Masontown driver rescued after car careens over Fayette hillside
By Rossilynne Skena Culgan
Published: Tuesday, Jan. 29, 2013, 12:01 a.m.
Emergency crews rescued a woman on Sunday who was found in the snow several hours after her car plunged over a hillside in rural Fayette County.
Crews found Lisa Jo Chatlak, 45, of Masontown in a ravine near Route 166 in Lower Martin after she apparently was ejected from her car, state police spokeswoman Stefani Plume said.
“She was there for a while,” Plume said. “I would assume several hours before she was actually found.”
Chatlak suffered moderate injuries from the crash and from exposure to the cold, Plume said. She was flown to a Morgantown hospital to be treated for hypothermia and head injuries, according to the Trib's news partner, WPXI-TV.
Chatlak was listed in good condition on Monday at Ruby Memorial Hospital in Morgantown, W.Va.
Masontown police began their search about 8:15 a.m. Sunday because the woman's boyfriend called to report her missing, said police Chief Joseph Ryan.
“He hadn't heard from her,” Ryan said. “She was on her way to work. He lost cell contact with her.”
Cell service is sketchy in the area, he said.
“He called work, and they confirmed that she did not arrive,” Ryan said.
Police searched and found Chatlak's vehicle in the Lower Martin section of Nicholson Township, he said.
“They figured she was probably over the hillside for four to five hours, I'm guessing,” Ryan said.
Crews had to pull Chatlak up the hill, which is in a heavily wooded area with few houses, Plume said.
Owen Lander, medical director and staff physician for the emergency department at Ruby Memorial Hospital, spoke in general about cold exposure and hypothermia.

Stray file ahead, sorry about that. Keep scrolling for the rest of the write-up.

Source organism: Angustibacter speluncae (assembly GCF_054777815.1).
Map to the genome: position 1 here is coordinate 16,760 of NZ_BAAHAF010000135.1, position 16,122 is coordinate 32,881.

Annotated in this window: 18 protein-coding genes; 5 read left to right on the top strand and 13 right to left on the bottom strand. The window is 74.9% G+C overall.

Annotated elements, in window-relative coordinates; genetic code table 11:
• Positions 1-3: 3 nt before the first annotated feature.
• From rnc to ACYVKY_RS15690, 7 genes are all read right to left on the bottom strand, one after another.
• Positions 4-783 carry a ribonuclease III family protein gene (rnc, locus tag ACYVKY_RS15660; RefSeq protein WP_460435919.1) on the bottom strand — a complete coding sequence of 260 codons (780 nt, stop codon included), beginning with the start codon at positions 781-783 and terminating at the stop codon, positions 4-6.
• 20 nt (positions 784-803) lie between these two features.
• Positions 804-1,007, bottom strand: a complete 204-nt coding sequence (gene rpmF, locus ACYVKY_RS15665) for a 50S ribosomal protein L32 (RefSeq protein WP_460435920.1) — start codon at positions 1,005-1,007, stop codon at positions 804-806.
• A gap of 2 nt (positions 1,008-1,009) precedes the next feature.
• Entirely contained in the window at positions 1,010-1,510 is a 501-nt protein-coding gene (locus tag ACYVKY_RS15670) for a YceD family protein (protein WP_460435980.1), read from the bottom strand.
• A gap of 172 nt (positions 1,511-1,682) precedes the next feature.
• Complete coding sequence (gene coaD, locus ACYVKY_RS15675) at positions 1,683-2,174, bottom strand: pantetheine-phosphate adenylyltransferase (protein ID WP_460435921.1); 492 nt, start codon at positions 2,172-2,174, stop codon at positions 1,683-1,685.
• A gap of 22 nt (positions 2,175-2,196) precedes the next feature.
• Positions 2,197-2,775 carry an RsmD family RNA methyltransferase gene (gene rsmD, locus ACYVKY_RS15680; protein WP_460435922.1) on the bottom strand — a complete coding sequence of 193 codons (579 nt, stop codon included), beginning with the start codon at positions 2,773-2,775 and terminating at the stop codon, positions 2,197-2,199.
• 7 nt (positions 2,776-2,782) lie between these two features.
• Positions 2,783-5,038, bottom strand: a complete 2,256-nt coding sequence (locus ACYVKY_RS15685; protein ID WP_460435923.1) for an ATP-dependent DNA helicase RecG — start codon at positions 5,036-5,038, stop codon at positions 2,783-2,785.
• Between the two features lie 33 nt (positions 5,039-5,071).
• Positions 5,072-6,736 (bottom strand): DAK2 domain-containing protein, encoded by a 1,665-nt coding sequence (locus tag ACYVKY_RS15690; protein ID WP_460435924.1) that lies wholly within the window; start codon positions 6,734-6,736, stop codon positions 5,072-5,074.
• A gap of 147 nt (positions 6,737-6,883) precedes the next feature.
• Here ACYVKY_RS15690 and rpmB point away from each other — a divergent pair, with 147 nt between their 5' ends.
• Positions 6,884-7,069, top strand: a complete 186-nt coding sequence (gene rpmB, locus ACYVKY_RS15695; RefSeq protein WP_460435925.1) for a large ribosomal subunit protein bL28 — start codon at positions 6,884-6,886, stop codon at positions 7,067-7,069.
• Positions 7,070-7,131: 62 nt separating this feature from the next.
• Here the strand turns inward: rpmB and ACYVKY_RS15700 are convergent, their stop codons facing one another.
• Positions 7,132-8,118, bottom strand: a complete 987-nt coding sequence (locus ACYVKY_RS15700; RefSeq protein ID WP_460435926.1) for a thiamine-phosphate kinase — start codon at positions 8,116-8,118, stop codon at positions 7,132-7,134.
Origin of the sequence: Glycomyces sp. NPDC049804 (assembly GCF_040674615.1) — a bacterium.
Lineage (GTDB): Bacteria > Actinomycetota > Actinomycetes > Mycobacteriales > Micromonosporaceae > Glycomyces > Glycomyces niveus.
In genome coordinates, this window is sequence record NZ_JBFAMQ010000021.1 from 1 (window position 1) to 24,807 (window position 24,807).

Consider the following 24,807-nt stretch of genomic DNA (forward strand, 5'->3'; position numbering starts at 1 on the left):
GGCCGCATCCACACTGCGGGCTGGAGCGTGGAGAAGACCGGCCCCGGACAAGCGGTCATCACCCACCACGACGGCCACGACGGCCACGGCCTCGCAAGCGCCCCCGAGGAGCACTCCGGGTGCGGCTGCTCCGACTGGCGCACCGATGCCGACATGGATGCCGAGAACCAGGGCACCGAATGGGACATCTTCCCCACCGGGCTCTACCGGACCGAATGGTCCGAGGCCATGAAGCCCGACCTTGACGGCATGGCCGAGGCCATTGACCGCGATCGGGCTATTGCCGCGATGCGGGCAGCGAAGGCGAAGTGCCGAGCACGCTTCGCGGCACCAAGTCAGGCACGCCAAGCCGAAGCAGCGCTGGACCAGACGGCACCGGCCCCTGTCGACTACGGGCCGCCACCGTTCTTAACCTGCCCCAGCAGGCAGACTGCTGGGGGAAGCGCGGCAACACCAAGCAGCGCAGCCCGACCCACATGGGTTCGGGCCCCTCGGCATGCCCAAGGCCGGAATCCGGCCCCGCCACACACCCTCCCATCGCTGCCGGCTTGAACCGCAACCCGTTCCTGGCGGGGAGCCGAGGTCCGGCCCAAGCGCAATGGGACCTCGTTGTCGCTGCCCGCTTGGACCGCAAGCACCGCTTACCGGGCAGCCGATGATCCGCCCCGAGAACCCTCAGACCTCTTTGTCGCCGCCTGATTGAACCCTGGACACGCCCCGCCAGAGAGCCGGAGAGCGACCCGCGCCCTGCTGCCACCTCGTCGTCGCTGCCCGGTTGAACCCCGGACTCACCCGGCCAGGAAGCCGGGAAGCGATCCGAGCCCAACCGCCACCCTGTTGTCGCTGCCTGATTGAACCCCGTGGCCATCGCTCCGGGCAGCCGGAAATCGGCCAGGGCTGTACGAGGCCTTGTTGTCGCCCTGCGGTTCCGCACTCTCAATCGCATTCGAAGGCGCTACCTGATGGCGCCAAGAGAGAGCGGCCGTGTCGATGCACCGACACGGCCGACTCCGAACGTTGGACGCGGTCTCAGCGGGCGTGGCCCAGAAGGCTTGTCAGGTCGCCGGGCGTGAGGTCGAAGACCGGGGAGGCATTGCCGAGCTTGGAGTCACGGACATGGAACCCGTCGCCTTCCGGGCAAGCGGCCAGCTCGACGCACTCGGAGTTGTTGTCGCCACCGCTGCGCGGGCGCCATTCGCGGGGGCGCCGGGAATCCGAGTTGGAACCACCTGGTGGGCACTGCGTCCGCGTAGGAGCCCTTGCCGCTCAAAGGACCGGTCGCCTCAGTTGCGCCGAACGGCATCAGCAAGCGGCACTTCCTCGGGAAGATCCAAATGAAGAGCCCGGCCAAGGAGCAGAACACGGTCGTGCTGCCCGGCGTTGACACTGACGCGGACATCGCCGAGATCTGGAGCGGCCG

Hypothermia means “an abnormally low body temperature,” which poses a higher risk in the winter, although it can happen any time, he said.
“Essentially, as your body gets abnormally cool, everything starts to slow down — all the processes in your body,” Lander said.
Enzymes and proteins in the body don't work as well, and the body faces a higher risk of respiratory failure or cardiovascular collapse, he said.
Someone who has suffered trauma and then becomes hypothermic faces an increased risk of abnormal clotting and traumatic bleeding.
“The timely evaluation, treatment and intervention in trauma of any kind improves patient outcome,” Lander said, “but it just is multiplied when you have environmental exposure.”
Rossilynne Skena is a staff writer for Trib Total Media. She can be reached at 724-836-6646 or firstname.lastname@example.org.
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